2. California’s vast expenditures for drug control and the arrest of hundreds of thousands of people for drug offenses without accompanying data on effectiveness is equally unconscionable.
  3. Despite the magnitude of California drug enforcement policies there is a lack of data to gauge their effectiveness.
  4. Budget shortfalls in the forthcoming years require that California refrain from beginning expensive new programs and ensure that current programs are operated as inexpensively as possible.
  5. By shifting drug control expenditures from roughly one third for treatment and prevention and two thirds for enforcement, to the reverse, one third for enforcement and two thirds for prevention and education, California could reduce expenditures and probably reduce problems caused by drug use and certainly eliminate many of the inhumane aspects of current drug enforcement practices.


Lacks the ability to reduce foreign production of illegal drugs.

California lacks data on:

  1. The state’s effectiveness in reducing production of illegal drugs in California.
  2. California’s success in interdicting illegal drugs entering the state.
  3. The effectiveness of the state’s efforts to reduce the supply of illegal drugs in California.
  4. The impact of the state’s significant increases in drug law enforcement in increasing the price of illegal drugs in California and reducing their potency.
  5. Whether its drug control programs have significantly affected the level of use of illegal drugs in the California and the resulting negative health consequences.
  6. Whether drug law enforcement efforts in the state reduce or increase the amount of violence in California associated with the illegal trade in drugs.
  7. What impact the state’s drug enforcement efforts have on police corruption in California.
  8. The effect of the state’s drug enforcement in reducing the number of patients mentioning illegal drug use when seeking emergency hospital treatment throughout California.
  9. Whether or not California’s drug enforcement policies reduce the number of deaths attributed to the use of illegal drugs in the state.
  10. Why the state’s drug enforcement efforts produce such disparate arrest and incarceration rates for African-Americans and Hispanics in California compared to per capita drug use by different groups.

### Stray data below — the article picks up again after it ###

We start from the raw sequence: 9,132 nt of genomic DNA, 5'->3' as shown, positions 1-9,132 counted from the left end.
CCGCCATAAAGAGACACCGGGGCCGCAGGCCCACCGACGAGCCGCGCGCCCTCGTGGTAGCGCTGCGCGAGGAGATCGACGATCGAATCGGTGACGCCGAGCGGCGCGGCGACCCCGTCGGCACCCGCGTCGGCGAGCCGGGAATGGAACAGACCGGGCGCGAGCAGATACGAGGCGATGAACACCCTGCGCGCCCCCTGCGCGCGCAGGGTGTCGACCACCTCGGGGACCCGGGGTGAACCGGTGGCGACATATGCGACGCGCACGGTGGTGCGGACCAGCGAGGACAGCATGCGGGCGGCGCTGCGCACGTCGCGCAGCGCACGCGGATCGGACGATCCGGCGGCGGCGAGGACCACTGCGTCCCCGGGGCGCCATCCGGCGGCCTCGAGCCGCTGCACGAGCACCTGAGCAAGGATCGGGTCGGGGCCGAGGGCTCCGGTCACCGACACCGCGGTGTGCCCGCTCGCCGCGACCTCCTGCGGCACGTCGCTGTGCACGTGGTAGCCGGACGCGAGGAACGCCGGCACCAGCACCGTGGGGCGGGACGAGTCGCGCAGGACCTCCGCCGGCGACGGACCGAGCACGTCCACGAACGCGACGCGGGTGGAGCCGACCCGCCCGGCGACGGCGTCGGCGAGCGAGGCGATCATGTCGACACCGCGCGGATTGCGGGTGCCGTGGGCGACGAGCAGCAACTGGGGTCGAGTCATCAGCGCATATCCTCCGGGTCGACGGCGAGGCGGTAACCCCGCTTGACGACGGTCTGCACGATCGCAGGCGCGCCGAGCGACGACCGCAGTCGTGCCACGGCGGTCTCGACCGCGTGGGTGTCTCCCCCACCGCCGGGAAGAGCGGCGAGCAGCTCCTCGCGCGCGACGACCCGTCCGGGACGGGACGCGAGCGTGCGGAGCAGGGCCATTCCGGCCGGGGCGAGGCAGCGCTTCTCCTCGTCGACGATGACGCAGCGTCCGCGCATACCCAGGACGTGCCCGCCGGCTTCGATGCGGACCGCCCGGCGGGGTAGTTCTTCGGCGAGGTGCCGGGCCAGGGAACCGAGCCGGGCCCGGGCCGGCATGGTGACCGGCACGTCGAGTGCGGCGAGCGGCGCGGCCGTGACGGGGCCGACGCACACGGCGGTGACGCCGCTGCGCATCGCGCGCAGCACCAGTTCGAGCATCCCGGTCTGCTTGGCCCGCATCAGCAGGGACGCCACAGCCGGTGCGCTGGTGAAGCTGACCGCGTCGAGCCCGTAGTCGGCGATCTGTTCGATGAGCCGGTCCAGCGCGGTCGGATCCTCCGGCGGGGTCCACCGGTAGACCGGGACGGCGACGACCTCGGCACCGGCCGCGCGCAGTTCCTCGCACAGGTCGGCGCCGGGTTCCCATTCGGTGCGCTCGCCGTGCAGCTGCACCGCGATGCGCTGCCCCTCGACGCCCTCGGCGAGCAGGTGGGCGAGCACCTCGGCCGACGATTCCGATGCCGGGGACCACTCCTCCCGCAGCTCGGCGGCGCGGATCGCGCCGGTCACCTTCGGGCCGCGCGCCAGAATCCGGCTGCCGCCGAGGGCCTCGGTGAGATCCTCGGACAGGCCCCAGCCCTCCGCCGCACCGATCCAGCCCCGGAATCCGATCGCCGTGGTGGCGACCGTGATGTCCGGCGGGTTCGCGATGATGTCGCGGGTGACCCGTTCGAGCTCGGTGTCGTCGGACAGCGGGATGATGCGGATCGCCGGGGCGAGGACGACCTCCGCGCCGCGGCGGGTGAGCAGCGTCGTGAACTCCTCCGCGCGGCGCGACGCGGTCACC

11. Why state drug control programs fail to provide adequate treatment opportunities for those drug users seeking assistance.


  1. The entire supply of illegal drugs for the United States can be grown in forty to fifty square miles almost anywhere in the world (except in arctic climates).
  2. The entire illegal supply of cocaine for the United States can be contained in approximately thirteen truck-loads of contraband.
  3. Vast borders and an enormous volume of global trade in the United States prevent the interdiction of sufficient amounts of illegal drugs to significantly reduce supply.
  4. Criminal prohibition of certain drugs creates a highly profitable black market leading to production and distribution of prohibited drugs which, in turn, cause widespread corruption and violence and stimulate the market demand for illegal drugs.
  5. Because drug offenses are consensual in nature, as opposed to crimes such as murder, rape, robbery, assault, burglary, etc. there are no victims or witnesses as in the other crimes to report drug offenses to the police. This frequently leads to unethical and illegal behavior such as racial profiling, unlawful searches, unnecessary use of force, improper use of informants, and perjured testimony, by some police officers. When this law enforcement misconduct is perceived by the public, it erodes trust in all police, and reduces police effectiveness in preserving order and preventing crime. A citizenry that is hostile or distrustful of police integrity will not be as likely to report crime, serve as witnesses, or believe police testimony when sitting on juries.



  1. The governor and state legislature should communicate their support of Attorney General Lockyer’s protest to the federal government on questionable and unprecedented raids on California medical marijuana facilities by federal agents. These federal law enforcement actions display unprofessional and apparently personally motivated use of federal law to undermine the clear desire of a strong majority of California voters to utilize marijuana as a medicine under appropriate circumstances.
  2. California’s Peace Officer Standards and Training Commission requirements for drug enforcement training should be reviewed to ensure that police officers are not being conditioned to view drug users with contempt and to routinely assume that they are guilty of other crimes.
  3. The legislature should again pass the bill vetoed by Governor Davis that would study the effects of the “Three Strikes” law. The public deserves to know the details of some of the unusually draconian sentences being given for non-violent crime under a law that voters clearly intended to focus on the type of violent criminal convicted of the murder of Polly Klaas, as opposed to petty thieves.